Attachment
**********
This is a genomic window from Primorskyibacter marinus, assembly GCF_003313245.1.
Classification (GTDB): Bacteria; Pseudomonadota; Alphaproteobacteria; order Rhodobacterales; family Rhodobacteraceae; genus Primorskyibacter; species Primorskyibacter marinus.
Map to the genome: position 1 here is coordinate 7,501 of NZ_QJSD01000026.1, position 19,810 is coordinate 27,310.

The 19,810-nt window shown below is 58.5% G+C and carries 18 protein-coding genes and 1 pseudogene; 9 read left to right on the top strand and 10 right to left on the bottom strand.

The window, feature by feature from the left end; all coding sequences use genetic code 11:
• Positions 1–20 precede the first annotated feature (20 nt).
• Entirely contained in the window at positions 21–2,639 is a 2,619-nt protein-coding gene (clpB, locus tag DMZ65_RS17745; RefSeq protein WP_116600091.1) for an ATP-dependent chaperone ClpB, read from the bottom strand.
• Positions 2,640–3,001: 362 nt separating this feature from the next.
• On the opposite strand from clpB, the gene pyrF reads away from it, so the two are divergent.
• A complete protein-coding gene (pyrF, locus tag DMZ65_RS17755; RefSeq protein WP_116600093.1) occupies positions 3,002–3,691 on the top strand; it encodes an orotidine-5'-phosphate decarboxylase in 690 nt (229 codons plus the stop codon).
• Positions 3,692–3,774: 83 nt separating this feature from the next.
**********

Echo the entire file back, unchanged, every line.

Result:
This is a genomic window from Primorskyibacter marinus, assembly GCF_003313245.1.
Classification (GTDB): Bacteria; Pseudomonadota; Alphaproteobacteria; order Rhodobacterales; family Rhodobacteraceae; genus Primorskyibacter; species Primorskyibacter marinus.
Map to the genome: position 1 here is coordinate 7,501 of NZ_QJSD01000026.1, position 19,810 is coordinate 27,310.

The 19,810-nt window shown below is 58.5% G+C and carries 18 protein-coding genes and 1 pseudogene; 9 read left to right on the top strand and 10 right to left on the bottom strand.

The window, feature by feature from the left end; all coding sequences use genetic code 11:
• Positions 1–20 precede the first annotated feature (20 nt).
• Entirely contained in the window at positions 21–2,639 is a 2,619-nt protein-coding gene (clpB, locus tag DMZ65_RS17745; RefSeq protein WP_116600091.1) for an ATP-dependent chaperone ClpB, read from the bottom strand.
• Positions 2,640–3,001: 362 nt separating this feature from the next.
• On the opposite strand from clpB, the gene pyrF reads away from it, so the two are divergent.
• A complete protein-coding gene (pyrF, locus tag DMZ65_RS17755; RefSeq protein WP_116600093.1) occupies positions 3,002–3,691 on the top strand; it encodes an orotidine-5'-phosphate decarboxylase in 690 nt (229 codons plus the stop codon).
• Positions 3,692–3,774: 83 nt separating this feature from the next.